Ashes: Smith's maiden century puts Aussies in driver's seat
Steven Smith's maiden Test hundred ensured Australia maintained their grip on the Ashes finale at The Oval on Thursday. Smith's 138 not out powered Australia to an imposing first innings total of 492 for nine declared. Scorecardcricket Updated: Aug 23, 2013 09:02 IST
Steven Smith's maiden Test hundred ensured Australia maintained their grip on the Ashes finale at The Oval on Thursday. Smith's 138 not out powered Australia to an imposing first innings total of 492 for nine declared on the second day as they sought a consolation win after England had already taken the series at 3-0 up.
When bad light ended play for the day, England were 32 without loss, a deficit of 460 runs. England captain Alastair Cook was 17 not out and Joe Root 13 not out.
Australia resumed well-placed on their overnight 307 for four after rain delayed Thursday's start by three-and-a-half hours. Smith was 66 not out and nightwatchman Peter Siddle 18 not out following Shane Watson's Test-best 176 on Wednesday.
The overcast conditions, despite the glare of floodlights, were more friendly to the bowlers, especially the seamers, than Wednesday's blue skies when England debutant bowlers Chris Woakes and Simon Kerrigan struggled.
Indeed so poor was left-arm spinner Kerrigan's first day return of none for 53 in eight overs, he didn't bowl at all on Thursday. It did not take long for paceman James Anderson, who on Wednesday moved past Bob Willis into second place in England's all-time list of leading Test wicket-takers, to make the breakthrough.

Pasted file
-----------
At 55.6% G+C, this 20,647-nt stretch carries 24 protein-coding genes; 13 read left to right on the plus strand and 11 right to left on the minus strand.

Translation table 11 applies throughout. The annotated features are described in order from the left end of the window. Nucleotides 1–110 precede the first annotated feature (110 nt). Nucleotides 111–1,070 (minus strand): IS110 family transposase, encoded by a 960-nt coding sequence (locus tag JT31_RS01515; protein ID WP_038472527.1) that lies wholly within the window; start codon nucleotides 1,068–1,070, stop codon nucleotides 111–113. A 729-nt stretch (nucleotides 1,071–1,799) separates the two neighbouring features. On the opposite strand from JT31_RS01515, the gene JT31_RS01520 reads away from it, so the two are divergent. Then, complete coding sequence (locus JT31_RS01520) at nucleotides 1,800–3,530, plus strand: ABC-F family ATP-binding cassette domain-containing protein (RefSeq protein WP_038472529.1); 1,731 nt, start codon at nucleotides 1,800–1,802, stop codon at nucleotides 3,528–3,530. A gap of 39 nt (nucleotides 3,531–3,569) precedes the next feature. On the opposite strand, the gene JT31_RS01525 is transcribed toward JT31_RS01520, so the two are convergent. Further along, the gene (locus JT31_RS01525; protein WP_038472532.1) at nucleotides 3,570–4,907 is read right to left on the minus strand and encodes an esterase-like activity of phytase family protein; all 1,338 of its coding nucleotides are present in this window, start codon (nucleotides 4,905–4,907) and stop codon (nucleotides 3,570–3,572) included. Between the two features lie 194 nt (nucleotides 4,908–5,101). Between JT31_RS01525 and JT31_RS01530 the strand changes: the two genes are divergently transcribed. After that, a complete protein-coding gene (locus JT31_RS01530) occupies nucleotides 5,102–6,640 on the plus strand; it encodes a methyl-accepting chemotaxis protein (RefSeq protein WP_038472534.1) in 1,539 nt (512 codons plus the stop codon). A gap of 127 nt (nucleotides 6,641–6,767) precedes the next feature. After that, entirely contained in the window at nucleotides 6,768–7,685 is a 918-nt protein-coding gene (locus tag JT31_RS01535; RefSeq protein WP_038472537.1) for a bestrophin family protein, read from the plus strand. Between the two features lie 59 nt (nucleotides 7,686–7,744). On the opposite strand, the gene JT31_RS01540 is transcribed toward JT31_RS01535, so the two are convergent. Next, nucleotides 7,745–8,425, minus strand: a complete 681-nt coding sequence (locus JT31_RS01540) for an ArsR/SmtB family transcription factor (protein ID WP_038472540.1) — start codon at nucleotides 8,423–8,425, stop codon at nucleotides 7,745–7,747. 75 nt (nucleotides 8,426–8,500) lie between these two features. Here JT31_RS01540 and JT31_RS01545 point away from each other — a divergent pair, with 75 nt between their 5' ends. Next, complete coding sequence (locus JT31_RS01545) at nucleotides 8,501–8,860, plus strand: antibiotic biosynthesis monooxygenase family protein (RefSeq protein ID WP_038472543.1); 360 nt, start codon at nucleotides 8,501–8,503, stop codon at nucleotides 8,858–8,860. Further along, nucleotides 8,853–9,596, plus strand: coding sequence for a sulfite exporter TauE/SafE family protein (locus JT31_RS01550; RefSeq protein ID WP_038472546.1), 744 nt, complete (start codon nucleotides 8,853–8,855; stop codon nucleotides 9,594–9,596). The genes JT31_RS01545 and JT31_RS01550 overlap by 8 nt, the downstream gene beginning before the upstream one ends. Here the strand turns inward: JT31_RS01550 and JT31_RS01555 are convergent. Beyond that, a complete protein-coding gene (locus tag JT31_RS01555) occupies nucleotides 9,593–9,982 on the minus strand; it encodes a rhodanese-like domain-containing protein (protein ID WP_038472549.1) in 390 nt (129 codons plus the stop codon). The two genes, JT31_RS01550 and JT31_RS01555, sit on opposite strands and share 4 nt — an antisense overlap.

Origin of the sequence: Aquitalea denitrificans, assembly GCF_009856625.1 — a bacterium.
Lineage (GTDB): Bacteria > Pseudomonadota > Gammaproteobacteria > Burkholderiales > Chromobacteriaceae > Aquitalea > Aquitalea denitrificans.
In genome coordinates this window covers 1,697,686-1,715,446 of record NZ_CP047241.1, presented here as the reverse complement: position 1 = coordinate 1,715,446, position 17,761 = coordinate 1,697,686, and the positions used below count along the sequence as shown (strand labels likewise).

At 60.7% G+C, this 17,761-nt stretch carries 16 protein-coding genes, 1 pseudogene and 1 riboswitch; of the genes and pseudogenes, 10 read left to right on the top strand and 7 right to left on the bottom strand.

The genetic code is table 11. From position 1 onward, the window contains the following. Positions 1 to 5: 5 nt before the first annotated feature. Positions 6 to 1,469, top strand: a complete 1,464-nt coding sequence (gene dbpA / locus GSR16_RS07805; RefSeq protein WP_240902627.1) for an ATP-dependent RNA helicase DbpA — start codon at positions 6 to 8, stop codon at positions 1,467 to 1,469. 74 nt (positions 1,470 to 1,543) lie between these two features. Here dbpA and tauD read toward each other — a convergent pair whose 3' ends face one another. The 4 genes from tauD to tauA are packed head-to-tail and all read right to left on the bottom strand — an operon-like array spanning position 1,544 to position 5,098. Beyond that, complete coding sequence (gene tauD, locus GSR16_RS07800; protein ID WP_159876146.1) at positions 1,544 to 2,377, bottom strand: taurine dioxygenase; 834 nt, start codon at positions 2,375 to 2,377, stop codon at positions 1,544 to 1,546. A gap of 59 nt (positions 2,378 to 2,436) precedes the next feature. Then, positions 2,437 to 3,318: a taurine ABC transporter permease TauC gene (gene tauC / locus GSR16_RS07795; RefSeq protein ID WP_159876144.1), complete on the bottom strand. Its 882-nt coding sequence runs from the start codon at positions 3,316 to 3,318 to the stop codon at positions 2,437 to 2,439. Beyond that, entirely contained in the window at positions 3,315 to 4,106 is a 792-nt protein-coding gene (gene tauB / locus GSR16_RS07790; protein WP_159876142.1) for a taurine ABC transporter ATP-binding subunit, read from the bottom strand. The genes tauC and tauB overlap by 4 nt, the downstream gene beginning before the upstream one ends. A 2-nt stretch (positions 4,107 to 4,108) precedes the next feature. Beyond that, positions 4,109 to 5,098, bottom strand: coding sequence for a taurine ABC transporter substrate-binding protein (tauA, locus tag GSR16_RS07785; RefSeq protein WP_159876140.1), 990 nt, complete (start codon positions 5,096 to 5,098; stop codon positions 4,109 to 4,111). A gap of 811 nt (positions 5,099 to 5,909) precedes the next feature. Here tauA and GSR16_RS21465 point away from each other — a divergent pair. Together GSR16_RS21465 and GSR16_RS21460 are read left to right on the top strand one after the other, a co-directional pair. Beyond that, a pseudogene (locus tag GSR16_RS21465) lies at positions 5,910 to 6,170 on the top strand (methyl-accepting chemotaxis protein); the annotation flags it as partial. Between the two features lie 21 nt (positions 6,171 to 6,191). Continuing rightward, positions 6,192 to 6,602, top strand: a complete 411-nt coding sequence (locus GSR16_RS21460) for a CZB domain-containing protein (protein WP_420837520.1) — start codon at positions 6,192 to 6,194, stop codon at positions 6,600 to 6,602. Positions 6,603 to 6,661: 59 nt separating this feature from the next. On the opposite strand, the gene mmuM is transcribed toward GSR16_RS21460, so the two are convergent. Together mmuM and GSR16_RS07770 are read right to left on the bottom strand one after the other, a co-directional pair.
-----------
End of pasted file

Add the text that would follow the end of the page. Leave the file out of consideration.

Anderson bowled Siddle with a superb ball that clipped the top of off stump. But when seam-bowling all-rounder Woakes dropped short, Smith pulled him for four to go to 89 -- the same score he made in the drawn third Test at Old Trafford.
However, there was no falling short of three figures for Smith. The 24-year-old, playing the 12th Test, went to his hundred in style by on-driving occasional medium-pacer Jonathan Trott for six.
However, four balls later, Brad Haddin played on to Trott for 30. An embarrassing post-tea session where Cook set excessively defensive fields even when the tailenders, rather than Smith, were on strike, saw England concede 95 runs in 11.5 overs.
Smith, whose previous best was 92 against India in Mohali in March, batted for more than six-and-a-half hours and faced 241 balls with 16 fours and two sixes.